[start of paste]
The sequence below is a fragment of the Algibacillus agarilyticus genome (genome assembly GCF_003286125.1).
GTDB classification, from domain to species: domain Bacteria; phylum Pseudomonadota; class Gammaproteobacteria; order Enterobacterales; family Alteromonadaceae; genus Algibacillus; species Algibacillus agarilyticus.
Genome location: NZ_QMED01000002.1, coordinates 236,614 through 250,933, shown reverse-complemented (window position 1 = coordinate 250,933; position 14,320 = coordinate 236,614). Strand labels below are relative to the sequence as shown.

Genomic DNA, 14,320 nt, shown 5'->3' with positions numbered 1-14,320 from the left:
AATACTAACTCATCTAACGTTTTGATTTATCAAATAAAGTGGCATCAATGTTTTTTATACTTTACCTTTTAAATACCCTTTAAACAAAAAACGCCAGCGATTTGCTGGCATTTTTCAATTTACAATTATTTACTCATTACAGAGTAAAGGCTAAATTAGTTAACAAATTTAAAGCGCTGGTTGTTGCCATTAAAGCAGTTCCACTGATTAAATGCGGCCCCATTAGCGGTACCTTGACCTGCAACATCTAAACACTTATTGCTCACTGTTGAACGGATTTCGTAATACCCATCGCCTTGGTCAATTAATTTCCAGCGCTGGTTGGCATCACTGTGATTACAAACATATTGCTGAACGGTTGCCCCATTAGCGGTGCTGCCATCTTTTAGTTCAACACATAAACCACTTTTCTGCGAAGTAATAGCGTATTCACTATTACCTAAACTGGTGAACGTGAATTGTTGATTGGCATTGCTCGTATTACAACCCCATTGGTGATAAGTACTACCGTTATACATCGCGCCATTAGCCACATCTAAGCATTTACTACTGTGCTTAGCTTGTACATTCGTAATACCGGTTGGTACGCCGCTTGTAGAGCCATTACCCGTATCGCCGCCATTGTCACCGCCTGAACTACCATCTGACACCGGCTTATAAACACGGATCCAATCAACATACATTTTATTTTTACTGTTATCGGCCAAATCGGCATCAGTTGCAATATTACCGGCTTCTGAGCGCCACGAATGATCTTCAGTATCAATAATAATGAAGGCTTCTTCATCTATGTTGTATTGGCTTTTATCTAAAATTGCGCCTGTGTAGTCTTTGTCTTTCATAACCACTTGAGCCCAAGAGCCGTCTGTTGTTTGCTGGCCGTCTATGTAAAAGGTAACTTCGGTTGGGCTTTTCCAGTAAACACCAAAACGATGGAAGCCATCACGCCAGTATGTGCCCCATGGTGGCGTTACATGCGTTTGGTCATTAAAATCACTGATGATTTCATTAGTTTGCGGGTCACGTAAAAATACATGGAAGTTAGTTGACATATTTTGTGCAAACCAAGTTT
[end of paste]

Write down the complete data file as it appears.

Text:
The sequence below is a fragment of the Algibacillus agarilyticus genome (genome assembly GCF_003286125.1).
GTDB classification, from domain to species: domain Bacteria; phylum Pseudomonadota; class Gammaproteobacteria; order Enterobacterales; family Alteromonadaceae; genus Algibacillus; species Algibacillus agarilyticus.
Genome location: NZ_QMED01000002.1, coordinates 236,614 through 250,933, shown reverse-complemented (window position 1 = coordinate 250,933; position 14,320 = coordinate 236,614). Strand labels below are relative to the sequence as shown.

Genomic DNA, 14,320 nt, shown 5'->3' with positions numbered 1-14,320 from the left:
AATACTAACTCATCTAACGTTTTGATTTATCAAATAAAGTGGCATCAATGTTTTTTATACTTTACCTTTTAAATACCCTTTAAACAAAAAACGCCAGCGATTTGCTGGCATTTTTCAATTTACAATTATTTACTCATTACAGAGTAAAGGCTAAATTAGTTAACAAATTTAAAGCGCTGGTTGTTGCCATTAAAGCAGTTCCACTGATTAAATGCGGCCCCATTAGCGGTACCTTGACCTGCAACATCTAAACACTTATTGCTCACTGTTGAACGGATTTCGTAATACCCATCGCCTTGGTCAATTAATTTCCAGCGCTGGTTGGCATCACTGTGATTACAAACATATTGCTGAACGGTTGCCCCATTAGCGGTGCTGCCATCTTTTAGTTCAACACATAAACCACTTTTCTGCGAAGTAATAGCGTATTCACTATTACCTAAACTGGTGAACGTGAATTGTTGATTGGCATTGCTCGTATTACAACCCCATTGGTGATAAGTACTACCGTTATACATCGCGCCATTAGCCACATCTAAGCATTTACTACTGTGCTTAGCTTGTACATTCGTAATACCGGTTGGTACGCCGCTTGTAGAGCCATTACCCGTATCGCCGCCATTGTCACCGCCTGAACTACCATCTGACACCGGCTTATAAACACGGATCCAATCAACATACATTTTATTTTTACTGTTATCGGCCAAATCGGCATCAGTTGCAATATTACCGGCTTCTGAGCGCCACGAATGATCTTCAGTATCAATAATAATGAAGGCTTCTTCATCTATGTTGTATTGGCTTTTATCTAAAATTGCGCCTGTGTAGTCTTTGTCTTTCATAACCACTTGAGCCCAAGAGCCGTCTGTTGTTTGCTGGCCGTCTATGTAAAAGGTAACTTCGGTTGGGCTTTTCCAGTAAACACCAAAACGATGGAAGCCATCACGCCAGTATGTGCCCCATGGTGGCGTTACATGCGTTTGGTCATTAAAATCACTGATGATTTCATTAGTTTGCGGGTCACGTAAAAATACATGGAAGTTAGTTGACATATTTTGTGCAAACCAAGTTT